This volume focuses on early modern Italy and some of its key multilingual zones: Venice, Florence, and Rome. It offers a novel insight into the interplay and dynamic exchange of languages in the Italian peninsula, from the early fifteenth to the early seventeenth centuries. In particular, it examines the flexible linguistic practices of both the social and intellectual elite, and the men and women from the street.
The point of departure of this project is the realization that most of the early modern speakers and authors demonstrate strong self-awareness as multilingual communicators. From the foul-mouthed gondolier to the learned humanist, language choice and use were carefully performed, and often justified, in order to overcome (or affirm) linguistic and social differences. The urban social spaces, the princely court, and the elite centres of learning such as universities and academies all shared similar concerns about the value, effectiveness, and impact of languages. As the contributions in this book demonstrate, early modern communicators — including gondoliers, preachers, humanists, architects, doctors of medicine, translators, and teachers—made explicit and argued choices about their use of language. The textual and oral performance of languages—and self-aware discussions on languages—consolidated the identity of early modern Italian multilingual communities.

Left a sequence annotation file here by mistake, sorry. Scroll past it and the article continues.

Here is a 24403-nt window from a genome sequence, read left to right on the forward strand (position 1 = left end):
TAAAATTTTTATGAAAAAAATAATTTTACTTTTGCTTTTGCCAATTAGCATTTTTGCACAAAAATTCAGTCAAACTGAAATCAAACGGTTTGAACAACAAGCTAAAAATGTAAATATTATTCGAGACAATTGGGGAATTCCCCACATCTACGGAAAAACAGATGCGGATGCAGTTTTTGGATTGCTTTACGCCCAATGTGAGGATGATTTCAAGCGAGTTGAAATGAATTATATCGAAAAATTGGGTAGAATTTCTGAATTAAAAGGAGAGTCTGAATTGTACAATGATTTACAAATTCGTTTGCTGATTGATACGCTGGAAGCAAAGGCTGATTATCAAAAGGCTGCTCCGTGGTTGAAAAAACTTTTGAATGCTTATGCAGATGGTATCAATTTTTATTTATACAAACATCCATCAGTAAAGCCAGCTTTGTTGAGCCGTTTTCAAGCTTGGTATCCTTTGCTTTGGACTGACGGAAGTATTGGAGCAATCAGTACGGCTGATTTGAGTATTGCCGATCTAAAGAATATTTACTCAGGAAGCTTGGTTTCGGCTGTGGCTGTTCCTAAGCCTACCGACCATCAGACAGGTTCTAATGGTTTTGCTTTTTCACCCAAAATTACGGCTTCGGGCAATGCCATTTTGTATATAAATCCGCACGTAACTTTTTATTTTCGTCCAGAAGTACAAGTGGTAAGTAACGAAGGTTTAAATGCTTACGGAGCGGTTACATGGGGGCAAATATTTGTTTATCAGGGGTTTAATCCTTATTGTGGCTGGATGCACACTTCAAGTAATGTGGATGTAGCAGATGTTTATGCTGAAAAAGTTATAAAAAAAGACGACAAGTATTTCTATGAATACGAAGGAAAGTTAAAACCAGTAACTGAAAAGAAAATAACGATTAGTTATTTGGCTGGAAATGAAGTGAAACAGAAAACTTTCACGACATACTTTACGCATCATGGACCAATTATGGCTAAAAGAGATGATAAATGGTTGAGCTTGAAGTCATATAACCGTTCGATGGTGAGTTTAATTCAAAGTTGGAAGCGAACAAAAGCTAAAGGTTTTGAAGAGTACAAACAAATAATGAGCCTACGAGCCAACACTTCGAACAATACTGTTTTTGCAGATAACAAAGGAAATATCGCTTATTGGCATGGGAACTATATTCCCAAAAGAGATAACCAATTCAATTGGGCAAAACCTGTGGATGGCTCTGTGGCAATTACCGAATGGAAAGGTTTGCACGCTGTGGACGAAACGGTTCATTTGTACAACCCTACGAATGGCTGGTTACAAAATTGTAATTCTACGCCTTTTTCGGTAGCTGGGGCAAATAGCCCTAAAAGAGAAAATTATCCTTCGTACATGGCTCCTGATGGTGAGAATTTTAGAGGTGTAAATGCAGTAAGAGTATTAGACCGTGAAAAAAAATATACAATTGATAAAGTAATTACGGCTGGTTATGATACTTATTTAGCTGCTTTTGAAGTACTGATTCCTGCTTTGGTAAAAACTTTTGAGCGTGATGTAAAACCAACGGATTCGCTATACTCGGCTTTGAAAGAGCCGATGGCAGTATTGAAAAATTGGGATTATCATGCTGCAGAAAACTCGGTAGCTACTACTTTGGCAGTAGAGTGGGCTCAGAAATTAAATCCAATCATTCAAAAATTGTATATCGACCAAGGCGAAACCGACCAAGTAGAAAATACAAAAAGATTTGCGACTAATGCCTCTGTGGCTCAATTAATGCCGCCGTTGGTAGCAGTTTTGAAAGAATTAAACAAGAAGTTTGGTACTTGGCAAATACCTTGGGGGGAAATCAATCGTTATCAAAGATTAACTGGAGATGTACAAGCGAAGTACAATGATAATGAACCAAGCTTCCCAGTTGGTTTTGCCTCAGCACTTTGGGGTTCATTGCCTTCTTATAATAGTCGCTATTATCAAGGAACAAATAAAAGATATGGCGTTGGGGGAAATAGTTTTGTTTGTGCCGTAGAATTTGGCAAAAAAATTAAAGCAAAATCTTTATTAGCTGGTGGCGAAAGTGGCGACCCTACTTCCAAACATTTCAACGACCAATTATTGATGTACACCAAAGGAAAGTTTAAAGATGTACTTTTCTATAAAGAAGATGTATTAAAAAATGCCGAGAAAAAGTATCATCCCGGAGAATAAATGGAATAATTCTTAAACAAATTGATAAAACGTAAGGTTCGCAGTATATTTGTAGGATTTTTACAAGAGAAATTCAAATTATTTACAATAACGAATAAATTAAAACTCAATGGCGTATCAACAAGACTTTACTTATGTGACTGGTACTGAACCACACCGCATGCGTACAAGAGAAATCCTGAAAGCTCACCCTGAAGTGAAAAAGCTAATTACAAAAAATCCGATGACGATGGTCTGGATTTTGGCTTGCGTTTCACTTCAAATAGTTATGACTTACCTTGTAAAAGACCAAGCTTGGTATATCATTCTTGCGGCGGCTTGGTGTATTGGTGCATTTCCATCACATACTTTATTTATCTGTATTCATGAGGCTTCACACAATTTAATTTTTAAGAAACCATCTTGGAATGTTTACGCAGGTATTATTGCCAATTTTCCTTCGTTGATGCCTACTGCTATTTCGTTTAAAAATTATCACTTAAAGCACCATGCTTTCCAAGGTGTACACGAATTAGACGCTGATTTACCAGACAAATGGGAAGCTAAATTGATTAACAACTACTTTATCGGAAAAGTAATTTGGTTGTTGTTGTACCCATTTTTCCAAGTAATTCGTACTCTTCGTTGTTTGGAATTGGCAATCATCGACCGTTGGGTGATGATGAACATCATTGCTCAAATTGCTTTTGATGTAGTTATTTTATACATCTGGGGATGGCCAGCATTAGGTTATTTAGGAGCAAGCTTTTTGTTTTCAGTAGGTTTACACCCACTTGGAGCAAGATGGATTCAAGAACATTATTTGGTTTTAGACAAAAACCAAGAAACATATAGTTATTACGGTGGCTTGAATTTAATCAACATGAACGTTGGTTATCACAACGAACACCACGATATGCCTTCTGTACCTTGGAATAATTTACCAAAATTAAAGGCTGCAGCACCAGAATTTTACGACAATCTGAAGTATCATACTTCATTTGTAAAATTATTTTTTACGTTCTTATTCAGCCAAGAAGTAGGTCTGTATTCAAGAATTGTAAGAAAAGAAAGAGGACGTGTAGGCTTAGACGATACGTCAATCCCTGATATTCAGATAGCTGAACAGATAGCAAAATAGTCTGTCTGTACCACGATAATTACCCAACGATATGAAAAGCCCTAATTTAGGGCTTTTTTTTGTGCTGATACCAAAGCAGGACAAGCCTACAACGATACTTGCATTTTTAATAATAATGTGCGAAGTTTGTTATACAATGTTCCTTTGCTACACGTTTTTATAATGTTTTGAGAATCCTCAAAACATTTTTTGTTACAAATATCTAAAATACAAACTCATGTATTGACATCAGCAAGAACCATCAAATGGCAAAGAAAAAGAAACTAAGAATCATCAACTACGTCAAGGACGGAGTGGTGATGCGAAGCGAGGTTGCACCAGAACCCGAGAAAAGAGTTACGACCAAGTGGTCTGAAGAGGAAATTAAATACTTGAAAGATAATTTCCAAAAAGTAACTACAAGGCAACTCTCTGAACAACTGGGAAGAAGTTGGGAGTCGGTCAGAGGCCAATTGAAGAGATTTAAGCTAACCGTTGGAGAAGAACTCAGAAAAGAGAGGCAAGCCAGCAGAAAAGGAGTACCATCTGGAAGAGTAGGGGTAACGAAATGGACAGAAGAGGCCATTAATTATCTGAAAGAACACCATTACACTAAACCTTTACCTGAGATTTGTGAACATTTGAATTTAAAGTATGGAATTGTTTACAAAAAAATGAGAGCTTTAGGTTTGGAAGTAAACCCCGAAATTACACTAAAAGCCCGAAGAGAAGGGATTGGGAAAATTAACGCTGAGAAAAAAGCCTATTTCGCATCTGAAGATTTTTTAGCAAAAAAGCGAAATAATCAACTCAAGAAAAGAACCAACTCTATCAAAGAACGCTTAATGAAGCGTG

Introduction Eva Del Soldato and Andrea Rizzi Part I: Speech in the City 1. Rocking the Boat: Language and Identity on an Early Modern Gondola Andrea Rizzi and Elizabeth Horodowich 2. Languages Around the Pulpit in Quattrocento Florence Peter Howard 3. Latin and Vernacular in Florence During the Mid-1430s Luca Boschetto Part II: Textual Authorities, Innovations, and Subversions 4. Hard Times, Great Expectations, and Our Mutual Friend Cicero: The Loschi–Salutati Controversy Stefano U. Baldassarri 5. Latin and Italian Vernaculars in Architectural Literature from the Middle Ages to the Renaissance Anna Siekiera 6. Vernacular Doctors: Philology, Medicine, and Leisure at the Florentine Academy Eva Del Soldato 7. Latin in Lucrezia Marinella’s Essortationi alle Donne (1645): Subverting the Voice of Authority Amy Sinclair Part III: Beyond Latin: Greek, Hebrew, and Arabic 8. De utroque fonte bibere: Latin in the Teaching of Greek Grammar During the Renaissance Federica Ciccolella 9. The Multilingualism of Don Isaac Abravanel Cedric Cohen Skalli 10. "This Language Is More Universal Than Any Other": Values of Arabic in Early Modern Italy Mario Casari